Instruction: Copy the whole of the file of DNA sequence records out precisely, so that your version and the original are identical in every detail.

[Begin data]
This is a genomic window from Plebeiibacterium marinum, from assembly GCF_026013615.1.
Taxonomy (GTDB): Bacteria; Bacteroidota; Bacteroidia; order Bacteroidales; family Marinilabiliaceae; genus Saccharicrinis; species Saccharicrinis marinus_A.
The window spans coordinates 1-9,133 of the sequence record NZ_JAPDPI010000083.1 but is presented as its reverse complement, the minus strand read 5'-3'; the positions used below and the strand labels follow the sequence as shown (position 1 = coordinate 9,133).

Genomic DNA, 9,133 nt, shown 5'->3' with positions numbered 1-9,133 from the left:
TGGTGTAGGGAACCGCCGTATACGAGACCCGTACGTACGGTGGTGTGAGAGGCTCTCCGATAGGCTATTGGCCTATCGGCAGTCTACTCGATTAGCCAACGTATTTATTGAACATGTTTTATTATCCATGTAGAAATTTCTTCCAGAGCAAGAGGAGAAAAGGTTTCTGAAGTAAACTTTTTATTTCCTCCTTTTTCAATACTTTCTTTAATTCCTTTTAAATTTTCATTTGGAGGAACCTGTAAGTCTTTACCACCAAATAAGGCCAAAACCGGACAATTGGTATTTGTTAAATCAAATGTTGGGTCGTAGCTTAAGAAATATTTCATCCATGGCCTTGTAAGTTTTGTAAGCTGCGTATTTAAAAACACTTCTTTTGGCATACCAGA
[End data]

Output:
This is a genomic window from Plebeiibacterium marinum, from assembly GCF_026013615.1.
Taxonomy (GTDB): Bacteria; Bacteroidota; Bacteroidia; order Bacteroidales; family Marinilabiliaceae; genus Saccharicrinis; species Saccharicrinis marinus_A.
The window spans coordinates 1-9,133 of the sequence record NZ_JAPDPI010000083.1 but is presented as its reverse complement, the minus strand read 5'-3'; the positions used below and the strand labels follow the sequence as shown (position 1 = coordinate 9,133).

Genomic DNA, 9,133 nt, shown 5'->3' with positions numbered 1-9,133 from the left:
TGGTGTAGGGAACCGCCGTATACGAGACCCGTACGTACGGTGGTGTGAGAGGCTCTCCGATAGGCTATTGGCCTATCGGCAGTCTACTCGATTAGCCAACGTATTTATTGAACATGTTTTATTATCCATGTAGAAATTTCTTCCAGAGCAAGAGGAGAAAAGGTTTCTGAAGTAAACTTTTTATTTCCTCCTTTTTCAATACTTTCTTTAATTCCTTTTAAATTTTCATTTGGAGGAACCTGTAAGTCTTTACCACCAAATAAGGCCAAAACCGGACAATTGGTATTTGTTAAATCAAATGTTGGGTCGTAGCTTAAGAAATATTTCATCCATGGCCTTGTAAGTTTTGTAAGCTGCGTATTTAAAAACACTTCTTTTGGCATACCAGA